I n 2018, 72% of revenues within the state budget are taxes paid by a 1000 taxpayers, where 10% of taxes paid has fallen to the major mining companies [4]. Besides the main taxes, the mining companies also pay royalties, environmental payments, as well as pay taxes to local budgets.

The distribution of environmental taxes are for emitting hazardous substances into the environment (into air and water basin), disposal of production waste into landfills, production and consumption of products that can cause damage to the environment. Ararat occupies the leading place with 37.6% for having the most environmental effects than it is followed by the regions of Vayots Dzor, Kotayq and Yerevan. In 2018, these taxes decreased by 18% in Syuniq and by 2.5 times in Lori compared to 2017 with environmental charges increasing in both regions [5].

Many of these payments are for water use, exhausting reserves of non-metallic minerals, underground fresh and mineral waters and reserves of extracted salt and for use of bio resources. We can see on the Statistical Committee’s data [6], that according to the emissions of hazardous substances into the atmosphere, the mobile sources have the highest share of atmosphere emissions which rakes in at more than 50%, next are the electricity production emissions, as well as emissions caused by electricity and water supply.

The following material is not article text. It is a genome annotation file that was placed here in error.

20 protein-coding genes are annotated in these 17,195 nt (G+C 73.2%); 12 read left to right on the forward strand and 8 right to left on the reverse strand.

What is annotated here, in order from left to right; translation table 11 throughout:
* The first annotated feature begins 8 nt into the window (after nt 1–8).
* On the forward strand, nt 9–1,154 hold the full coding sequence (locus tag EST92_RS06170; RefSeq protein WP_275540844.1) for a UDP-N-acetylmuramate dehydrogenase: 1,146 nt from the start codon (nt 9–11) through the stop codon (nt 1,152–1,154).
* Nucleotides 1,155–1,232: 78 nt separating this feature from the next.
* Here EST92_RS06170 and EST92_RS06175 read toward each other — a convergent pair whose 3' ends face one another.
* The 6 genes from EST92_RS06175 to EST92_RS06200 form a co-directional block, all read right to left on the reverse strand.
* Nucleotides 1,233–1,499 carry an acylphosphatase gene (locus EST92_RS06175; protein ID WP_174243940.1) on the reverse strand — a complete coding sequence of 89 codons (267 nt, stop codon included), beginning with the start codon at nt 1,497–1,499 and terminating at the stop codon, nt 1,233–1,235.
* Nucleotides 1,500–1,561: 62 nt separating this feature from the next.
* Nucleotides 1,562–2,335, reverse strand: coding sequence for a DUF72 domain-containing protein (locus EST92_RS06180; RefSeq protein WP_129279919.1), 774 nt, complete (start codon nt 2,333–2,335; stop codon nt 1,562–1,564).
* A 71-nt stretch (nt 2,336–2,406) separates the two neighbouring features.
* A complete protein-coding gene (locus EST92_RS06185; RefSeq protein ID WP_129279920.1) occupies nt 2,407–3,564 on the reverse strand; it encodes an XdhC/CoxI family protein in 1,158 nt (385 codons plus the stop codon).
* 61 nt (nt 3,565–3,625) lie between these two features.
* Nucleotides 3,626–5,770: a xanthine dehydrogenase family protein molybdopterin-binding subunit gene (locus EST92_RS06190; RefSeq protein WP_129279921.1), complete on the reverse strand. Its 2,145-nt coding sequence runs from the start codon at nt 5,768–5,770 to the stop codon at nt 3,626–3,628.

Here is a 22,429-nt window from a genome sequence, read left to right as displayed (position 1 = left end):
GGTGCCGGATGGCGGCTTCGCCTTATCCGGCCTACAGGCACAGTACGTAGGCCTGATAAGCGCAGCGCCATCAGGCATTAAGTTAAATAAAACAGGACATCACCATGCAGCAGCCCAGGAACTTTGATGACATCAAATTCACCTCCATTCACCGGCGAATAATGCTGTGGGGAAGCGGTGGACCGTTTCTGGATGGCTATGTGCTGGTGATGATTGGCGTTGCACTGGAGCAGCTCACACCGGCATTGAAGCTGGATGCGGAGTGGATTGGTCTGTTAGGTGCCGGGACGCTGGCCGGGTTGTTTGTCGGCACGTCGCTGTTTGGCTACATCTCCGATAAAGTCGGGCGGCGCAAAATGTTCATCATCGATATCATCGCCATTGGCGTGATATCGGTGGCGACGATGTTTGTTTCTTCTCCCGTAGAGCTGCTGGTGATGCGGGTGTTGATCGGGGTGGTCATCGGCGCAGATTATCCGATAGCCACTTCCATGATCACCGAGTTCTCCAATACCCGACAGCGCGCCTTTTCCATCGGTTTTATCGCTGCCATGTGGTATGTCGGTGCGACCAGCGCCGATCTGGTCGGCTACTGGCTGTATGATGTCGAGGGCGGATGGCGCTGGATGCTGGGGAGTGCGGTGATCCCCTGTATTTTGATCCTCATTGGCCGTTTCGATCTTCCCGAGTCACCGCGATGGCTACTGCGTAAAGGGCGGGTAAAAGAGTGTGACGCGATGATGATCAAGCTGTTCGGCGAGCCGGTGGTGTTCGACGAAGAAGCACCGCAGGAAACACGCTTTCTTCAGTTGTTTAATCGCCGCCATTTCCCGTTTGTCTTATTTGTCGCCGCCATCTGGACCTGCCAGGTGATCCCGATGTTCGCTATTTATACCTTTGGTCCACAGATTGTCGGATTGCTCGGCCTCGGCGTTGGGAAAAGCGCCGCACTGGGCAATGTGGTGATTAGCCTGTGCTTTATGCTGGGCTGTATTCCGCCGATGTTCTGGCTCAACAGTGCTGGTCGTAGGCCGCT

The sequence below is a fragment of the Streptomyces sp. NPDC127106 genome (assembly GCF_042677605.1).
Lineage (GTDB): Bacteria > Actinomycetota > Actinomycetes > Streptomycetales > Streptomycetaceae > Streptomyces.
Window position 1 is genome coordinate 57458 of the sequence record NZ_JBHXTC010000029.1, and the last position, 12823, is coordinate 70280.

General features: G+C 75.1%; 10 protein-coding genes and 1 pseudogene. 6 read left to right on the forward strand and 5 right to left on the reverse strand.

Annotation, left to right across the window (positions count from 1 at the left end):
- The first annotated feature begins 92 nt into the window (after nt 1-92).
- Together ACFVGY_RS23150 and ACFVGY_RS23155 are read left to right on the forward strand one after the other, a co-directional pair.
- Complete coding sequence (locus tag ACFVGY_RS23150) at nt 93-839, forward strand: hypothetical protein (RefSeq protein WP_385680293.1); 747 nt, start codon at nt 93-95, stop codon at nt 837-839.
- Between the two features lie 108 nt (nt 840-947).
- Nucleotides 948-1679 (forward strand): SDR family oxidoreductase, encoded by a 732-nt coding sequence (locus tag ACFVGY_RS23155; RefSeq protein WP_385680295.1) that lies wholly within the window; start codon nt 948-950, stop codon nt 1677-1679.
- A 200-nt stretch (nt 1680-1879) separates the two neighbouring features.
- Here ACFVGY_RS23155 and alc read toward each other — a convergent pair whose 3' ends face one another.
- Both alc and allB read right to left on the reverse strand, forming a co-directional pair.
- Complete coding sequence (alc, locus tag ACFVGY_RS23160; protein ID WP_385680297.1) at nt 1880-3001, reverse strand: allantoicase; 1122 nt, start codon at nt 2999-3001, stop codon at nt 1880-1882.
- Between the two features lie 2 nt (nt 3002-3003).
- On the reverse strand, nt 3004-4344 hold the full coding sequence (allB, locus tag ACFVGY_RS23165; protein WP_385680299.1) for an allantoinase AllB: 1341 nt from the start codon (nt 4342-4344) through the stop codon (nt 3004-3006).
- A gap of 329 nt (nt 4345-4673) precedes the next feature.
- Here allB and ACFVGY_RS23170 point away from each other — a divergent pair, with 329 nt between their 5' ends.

As a result of mining industry, the emissions of hazardous substances into the atmosphere are almost 13% of total emissions. The chart shows that emissions caused by the mining industry has decreased and the emissions caused by the processing industry has increased, which is probably due to the growth in the respective fields.